Another side of the problem is the closeness of educational institutions for society and public organizations, its openness only to the authorities. Schools are traditionally built into the vertical of the administrative resource. Directors become members of the dominant political party. During elections, polling stations work in schools, and teachers become members of electoral commissions from that party of power as well. Various school events are attended by deputies of various levels, who also represent the dominant political party. For non-governmental organizations, even human rights organizations, school doors are closed. The situation is not too different in many universities. Only for pseudo-public organizations cloned by the authorities, access is quickly opened by a preliminary call from the relevant institution.

Separately, attention should be paid to the problem of the lack of elite as a social layer. During the Soviet times, institutes and universities had been educated the so called “intelligentsia” (in Western terminology – intellectuals). Those were really highly qualified specialists in their field, but at the same time the ones who were not needed as active and conscious citizens. For the system loyal carriers of communist ideology were valuable. For 26 years of independence the Ukrainian higher education system has not been reoriented to fulfill the mission of educating the elite. Strong evidence of that can be traced even in the example of Ukrainian course books on sociology for universities. While Western sociologists as the key functions of higher education determine the training of highly qualified specialists in the quantity necessary for the development of the economy and the function of educating the national elite, the Ukrainian course books do not disclose the latter. In the meantime some books describe “the function of looking after older children”. The real situation is reflected completely, because it is precisely the function that Ukrainian universities are fulfilling today to the greatest extent. Therefore, we have more than 80 % of young people with diplomas of higher education and the absence of elite.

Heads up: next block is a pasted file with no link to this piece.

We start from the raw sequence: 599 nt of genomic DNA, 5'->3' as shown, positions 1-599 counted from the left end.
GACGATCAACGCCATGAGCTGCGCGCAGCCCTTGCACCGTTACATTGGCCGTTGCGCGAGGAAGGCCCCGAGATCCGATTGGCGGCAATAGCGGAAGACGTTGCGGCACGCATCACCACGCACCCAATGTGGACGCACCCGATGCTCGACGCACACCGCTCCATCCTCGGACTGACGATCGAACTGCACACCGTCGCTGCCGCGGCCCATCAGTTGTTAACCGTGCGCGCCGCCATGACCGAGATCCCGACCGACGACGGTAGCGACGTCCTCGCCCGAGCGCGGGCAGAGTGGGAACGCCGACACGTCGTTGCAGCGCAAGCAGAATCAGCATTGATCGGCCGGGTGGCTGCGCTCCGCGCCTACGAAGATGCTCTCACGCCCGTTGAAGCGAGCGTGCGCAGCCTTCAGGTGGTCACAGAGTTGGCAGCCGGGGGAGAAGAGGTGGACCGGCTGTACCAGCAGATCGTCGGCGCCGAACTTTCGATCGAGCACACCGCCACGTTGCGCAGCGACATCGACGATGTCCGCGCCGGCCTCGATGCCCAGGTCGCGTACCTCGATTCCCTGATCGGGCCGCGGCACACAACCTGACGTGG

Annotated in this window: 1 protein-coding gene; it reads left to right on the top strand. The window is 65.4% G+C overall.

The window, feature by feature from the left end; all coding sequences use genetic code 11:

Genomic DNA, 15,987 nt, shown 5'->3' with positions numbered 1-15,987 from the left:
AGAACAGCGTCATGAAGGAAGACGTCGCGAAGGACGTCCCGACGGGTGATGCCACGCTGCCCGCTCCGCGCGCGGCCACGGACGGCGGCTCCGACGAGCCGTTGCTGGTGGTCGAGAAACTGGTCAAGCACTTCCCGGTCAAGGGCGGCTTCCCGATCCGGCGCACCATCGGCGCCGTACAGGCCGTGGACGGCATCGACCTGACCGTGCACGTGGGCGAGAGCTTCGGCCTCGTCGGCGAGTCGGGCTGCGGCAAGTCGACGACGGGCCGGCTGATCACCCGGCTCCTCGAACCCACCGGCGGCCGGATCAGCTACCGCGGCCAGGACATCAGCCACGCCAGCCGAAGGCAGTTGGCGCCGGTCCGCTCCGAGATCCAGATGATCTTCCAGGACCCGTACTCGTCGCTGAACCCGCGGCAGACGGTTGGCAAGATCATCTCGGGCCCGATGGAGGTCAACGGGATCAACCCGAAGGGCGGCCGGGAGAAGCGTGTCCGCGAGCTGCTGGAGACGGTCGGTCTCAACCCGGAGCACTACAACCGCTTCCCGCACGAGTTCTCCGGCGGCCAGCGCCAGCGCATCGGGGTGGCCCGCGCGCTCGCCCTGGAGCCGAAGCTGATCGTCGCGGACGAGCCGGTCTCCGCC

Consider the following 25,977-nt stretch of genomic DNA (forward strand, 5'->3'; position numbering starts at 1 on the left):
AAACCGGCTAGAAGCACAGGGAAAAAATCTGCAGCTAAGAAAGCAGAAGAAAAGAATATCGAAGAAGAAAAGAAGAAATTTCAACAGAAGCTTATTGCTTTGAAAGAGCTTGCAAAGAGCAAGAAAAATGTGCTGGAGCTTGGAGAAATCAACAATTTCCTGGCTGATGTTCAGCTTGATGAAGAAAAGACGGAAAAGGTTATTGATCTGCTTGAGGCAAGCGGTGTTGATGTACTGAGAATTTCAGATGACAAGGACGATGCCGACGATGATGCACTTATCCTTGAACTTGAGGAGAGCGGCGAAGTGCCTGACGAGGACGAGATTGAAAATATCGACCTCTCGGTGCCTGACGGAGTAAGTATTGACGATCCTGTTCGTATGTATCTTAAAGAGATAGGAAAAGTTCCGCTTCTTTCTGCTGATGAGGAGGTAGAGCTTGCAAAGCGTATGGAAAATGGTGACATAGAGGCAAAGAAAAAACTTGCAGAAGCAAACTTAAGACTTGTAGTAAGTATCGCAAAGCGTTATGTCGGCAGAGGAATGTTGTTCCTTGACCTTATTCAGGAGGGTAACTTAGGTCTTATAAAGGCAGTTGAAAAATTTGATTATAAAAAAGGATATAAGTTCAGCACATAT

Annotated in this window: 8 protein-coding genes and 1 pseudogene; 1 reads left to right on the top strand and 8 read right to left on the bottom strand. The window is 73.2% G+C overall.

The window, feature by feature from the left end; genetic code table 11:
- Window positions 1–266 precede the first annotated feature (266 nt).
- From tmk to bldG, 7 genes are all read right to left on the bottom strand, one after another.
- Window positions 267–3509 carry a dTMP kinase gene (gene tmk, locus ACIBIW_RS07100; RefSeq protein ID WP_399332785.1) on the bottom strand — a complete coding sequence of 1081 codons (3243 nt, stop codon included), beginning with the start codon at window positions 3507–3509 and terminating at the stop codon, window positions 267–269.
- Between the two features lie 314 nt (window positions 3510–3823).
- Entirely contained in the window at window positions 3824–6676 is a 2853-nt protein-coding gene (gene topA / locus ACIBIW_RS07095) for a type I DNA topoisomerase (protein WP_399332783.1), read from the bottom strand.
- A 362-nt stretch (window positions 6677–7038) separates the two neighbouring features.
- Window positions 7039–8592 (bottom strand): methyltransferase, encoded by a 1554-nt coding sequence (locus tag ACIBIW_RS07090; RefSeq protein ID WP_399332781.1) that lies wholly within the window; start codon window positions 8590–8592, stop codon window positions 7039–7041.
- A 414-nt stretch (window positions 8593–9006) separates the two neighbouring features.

Education of the national elite as the main mission of universities